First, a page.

“For our patients, Texas family planning is their safety net,” says Gonzales. “We are their only doctors for many, many years before they can get a job and get insurance and get ‘real’ doctors – we sometimes joke.”
A recent article published in the New England Journal of Medicine details the devastating effects family planning budget cuts have had on Texas clinics, including more than 50 closures and a reduction in hours and services. For example, clinics have reduced the number of birth control pill packs provided to patients per visit — a practice that, according to the researchers, “has been shown to result in lower rates of continuation with the method and that may increase the likelihood of unintended pregnancy.”
Gonzales says the study’s findings mirror the situation of the shredded health care network he oversees.
He says that in 2008, 6,056 women received birth control pill packs. But following the budget cuts in 2011, the number dropped to 5,201. Gonzales expects that number to fall even further this year.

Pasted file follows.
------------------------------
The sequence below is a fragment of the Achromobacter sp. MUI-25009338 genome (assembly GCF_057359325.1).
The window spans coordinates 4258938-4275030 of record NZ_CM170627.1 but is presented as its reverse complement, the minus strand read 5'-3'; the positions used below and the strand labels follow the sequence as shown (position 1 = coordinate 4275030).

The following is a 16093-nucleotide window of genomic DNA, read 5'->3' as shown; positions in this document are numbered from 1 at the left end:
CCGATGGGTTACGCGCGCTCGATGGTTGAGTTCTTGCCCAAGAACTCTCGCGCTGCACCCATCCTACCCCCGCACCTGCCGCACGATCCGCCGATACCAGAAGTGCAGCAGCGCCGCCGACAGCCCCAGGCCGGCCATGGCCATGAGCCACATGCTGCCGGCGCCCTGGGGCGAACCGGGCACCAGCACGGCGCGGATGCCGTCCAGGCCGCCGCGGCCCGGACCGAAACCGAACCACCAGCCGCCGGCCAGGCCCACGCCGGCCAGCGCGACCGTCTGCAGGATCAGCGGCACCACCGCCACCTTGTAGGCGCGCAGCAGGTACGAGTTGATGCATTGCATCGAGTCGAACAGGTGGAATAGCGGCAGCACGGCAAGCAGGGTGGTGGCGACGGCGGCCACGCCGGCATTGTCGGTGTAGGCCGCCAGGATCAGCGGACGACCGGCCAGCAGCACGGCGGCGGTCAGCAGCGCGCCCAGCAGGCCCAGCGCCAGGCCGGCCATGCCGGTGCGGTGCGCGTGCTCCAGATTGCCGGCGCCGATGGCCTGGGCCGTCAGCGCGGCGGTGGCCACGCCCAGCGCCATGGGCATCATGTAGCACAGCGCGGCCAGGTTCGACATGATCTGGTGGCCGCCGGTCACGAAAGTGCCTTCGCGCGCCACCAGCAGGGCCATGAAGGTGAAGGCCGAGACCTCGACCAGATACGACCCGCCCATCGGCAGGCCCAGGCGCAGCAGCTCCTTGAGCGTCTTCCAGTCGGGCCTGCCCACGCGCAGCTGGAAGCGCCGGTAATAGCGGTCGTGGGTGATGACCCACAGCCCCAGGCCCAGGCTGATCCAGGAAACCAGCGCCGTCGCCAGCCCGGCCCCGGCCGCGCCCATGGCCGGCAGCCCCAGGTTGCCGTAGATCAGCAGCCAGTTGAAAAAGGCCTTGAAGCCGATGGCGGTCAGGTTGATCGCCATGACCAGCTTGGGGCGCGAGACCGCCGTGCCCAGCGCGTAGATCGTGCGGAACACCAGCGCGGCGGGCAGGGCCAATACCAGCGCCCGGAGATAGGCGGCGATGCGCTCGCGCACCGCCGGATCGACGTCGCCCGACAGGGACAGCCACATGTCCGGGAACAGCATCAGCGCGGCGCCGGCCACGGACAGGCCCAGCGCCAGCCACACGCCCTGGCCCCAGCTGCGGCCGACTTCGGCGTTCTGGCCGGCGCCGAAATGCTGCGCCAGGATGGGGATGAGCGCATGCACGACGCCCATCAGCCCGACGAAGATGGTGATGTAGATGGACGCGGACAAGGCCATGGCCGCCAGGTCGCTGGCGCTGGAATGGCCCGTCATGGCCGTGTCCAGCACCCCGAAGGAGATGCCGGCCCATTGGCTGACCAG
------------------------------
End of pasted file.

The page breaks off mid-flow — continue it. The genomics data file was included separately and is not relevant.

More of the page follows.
“Because we are having to charge now, working poor women cannot afford to pay, so they are just not coming to us,” he says.
Still experiencing the heavy blow dealt by budget cuts, Gonzales says the dismantling of the Women’s Health Program will push the remaining clinics to the brink of shutting down.
According to a George Washington University study release earlier this month, more than 80 percent of the Women’s Health Program enrollees in the area come to Planned Parenthood, making it the largest provider for the program in the region. The second-largest provider serves less than 10 percent of the number of Planned Parenthood’s clients. Gonzales says that when his Planned Parenthood network is cut out of the program, it will be forced to stop seeing 6,500 patients.
Planned Parenthood centers in McAllen, Edinburg, and Weslaco — which heavily rely on the Women’s Health Program to stay afloat — and a clinic in San Juan survived last year’s budget cuts. But when the program is axed at the end of the month, Gonzales says at least half of the centers will likely close.
And if they do, health care facilities nearby cannot absorb the number of clients Planned Parenthood sees, says Gonzales.